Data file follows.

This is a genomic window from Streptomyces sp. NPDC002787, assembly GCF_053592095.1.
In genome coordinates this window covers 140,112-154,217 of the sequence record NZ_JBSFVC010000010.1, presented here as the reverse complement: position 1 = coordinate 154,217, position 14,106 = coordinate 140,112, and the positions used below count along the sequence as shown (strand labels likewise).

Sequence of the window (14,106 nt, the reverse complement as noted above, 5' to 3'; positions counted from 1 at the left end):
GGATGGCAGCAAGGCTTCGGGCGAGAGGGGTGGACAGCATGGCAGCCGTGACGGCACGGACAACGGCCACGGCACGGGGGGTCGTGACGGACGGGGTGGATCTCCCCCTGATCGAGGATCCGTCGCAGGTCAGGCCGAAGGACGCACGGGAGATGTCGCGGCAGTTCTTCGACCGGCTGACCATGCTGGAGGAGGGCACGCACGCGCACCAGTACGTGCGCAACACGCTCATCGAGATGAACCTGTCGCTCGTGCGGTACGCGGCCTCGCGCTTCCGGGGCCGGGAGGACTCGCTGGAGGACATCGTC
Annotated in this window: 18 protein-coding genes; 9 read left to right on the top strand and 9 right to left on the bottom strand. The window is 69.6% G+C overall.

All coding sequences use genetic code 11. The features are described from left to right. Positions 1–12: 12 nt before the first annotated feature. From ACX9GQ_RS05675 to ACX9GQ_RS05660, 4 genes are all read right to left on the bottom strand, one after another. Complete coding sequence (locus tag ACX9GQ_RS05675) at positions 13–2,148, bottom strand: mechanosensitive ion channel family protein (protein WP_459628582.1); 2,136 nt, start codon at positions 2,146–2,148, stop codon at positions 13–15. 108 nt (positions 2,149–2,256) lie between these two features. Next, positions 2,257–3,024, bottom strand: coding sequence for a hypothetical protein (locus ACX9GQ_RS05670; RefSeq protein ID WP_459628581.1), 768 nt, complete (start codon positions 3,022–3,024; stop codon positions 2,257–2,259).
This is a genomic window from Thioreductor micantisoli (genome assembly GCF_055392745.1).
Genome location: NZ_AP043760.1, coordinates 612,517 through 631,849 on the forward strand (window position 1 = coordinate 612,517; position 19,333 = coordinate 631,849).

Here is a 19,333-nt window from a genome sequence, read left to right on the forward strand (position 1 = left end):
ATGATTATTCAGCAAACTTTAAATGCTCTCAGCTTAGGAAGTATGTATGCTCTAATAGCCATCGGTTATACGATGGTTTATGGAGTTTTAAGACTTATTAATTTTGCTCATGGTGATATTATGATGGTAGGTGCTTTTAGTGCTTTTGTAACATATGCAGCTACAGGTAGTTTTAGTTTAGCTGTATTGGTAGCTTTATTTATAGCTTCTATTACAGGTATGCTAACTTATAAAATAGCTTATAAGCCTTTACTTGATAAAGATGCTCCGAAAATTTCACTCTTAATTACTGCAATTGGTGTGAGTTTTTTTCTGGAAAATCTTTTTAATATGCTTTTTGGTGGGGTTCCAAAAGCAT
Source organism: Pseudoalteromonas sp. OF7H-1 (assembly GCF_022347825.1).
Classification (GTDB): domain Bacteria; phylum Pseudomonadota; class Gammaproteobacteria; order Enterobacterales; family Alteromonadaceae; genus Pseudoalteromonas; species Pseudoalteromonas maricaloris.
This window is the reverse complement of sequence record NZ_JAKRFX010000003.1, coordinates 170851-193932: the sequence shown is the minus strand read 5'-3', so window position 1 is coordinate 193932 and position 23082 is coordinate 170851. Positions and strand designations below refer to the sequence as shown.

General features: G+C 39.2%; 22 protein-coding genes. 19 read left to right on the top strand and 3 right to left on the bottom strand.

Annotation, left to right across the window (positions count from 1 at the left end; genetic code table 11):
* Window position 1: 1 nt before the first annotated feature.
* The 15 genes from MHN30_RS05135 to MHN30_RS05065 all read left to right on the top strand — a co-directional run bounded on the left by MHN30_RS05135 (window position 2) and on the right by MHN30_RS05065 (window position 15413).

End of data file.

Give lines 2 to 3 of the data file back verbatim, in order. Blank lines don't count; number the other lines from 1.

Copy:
In genome coordinates this window covers 140,112-154,217 of the sequence record NZ_JBSFVC010000010.1, presented here as the reverse complement: position 1 = coordinate 154,217, position 14,106 = coordinate 140,112, and the positions used below count along the sequence as shown (strand labels likewise).

Sequence of the window (14,106 nt, the reverse complement as noted above, 5' to 3'; positions counted from 1 at the left end):